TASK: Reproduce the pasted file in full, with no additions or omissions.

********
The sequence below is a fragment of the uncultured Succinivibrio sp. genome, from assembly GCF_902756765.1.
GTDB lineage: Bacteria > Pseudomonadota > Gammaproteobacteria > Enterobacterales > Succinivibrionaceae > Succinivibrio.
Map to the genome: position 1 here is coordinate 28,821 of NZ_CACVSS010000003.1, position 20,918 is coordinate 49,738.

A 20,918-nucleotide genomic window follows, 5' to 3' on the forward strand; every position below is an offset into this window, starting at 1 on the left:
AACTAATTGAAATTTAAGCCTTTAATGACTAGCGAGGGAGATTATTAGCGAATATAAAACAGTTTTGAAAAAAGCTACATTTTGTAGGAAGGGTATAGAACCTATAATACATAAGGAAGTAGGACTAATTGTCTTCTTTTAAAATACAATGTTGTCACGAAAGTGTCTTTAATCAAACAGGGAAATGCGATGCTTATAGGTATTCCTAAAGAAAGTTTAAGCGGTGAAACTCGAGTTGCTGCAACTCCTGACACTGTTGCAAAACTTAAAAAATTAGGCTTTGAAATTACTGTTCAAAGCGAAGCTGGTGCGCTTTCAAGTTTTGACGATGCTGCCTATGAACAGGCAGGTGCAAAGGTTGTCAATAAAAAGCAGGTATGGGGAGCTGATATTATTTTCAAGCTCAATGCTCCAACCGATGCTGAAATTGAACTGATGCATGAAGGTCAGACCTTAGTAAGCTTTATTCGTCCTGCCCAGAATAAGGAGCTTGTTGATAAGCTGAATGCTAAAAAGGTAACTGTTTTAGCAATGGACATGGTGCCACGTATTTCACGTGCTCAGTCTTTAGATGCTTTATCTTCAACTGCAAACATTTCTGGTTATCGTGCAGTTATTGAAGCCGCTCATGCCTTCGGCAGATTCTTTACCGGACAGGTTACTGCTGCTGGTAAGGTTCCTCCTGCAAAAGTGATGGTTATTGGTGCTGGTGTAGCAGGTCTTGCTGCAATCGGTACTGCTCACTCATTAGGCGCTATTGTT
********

The sequence below is a fragment of the uncultured Succinivibrio sp. genome, from assembly GCF_902756765.1.
GTDB lineage: Bacteria > Pseudomonadota > Gammaproteobacteria > Enterobacterales > Succinivibrionaceae > Succinivibrio.
Map to the genome: position 1 here is coordinate 28,821 of NZ_CACVSS010000003.1, position 20,918 is coordinate 49,738.

A 20,918-nucleotide genomic window follows, 5' to 3' on the forward strand; every position below is an offset into this window, starting at 1 on the left:
AACTAATTGAAATTTAAGCCTTTAATGACTAGCGAGGGAGATTATTAGCGAATATAAAACAGTTTTGAAAAAAGCTACATTTTGTAGGAAGGGTATAGAACCTATAATACATAAGGAAGTAGGACTAATTGTCTTCTTTTAAAATACAATGTTGTCACGAAAGTGTCTTTAATCAAACAGGGAAATGCGATGCTTATAGGTATTCCTAAAGAAAGTTTAAGCGGTGAAACTCGAGTTGCTGCAACTCCTGACACTGTTGCAAAACTTAAAAAATTAGGCTTTGAAATTACTGTTCAAAGCGAAGCTGGTGCGCTTTCAAGTTTTGACGATGCTGCCTATGAACAGGCAGGTGCAAAGGTTGTCAATAAAAAGCAGGTATGGGGAGCTGATATTATTTTCAAGCTCAATGCTCCAACCGATGCTGAAATTGAACTGATGCATGAAGGTCAGACCTTAGTAAGCTTTATTCGTCCTGCCCAGAATAAGGAGCTTGTTGATAAGCTGAATGCTAAAAAGGTAACTGTTTTAGCAATGGACATGGTGCCACGTATTTCACGTGCTCAGTCTTTAGATGCTTTATCTTCAACTGCAAACATTTCTGGTTATCGTGCAGTTATTGAAGCCGCTCATGCCTTCGGCAGATTCTTTACCGGACAGGTTACTGCTGCTGGTAAGGTTCCTCCTGCAAAAGTGATGGTTATTGGTGCTGGTGTAGCAGGTCTTGCTGCAATCGGTACTGCTCACTCATTAGGCGCTATTGTT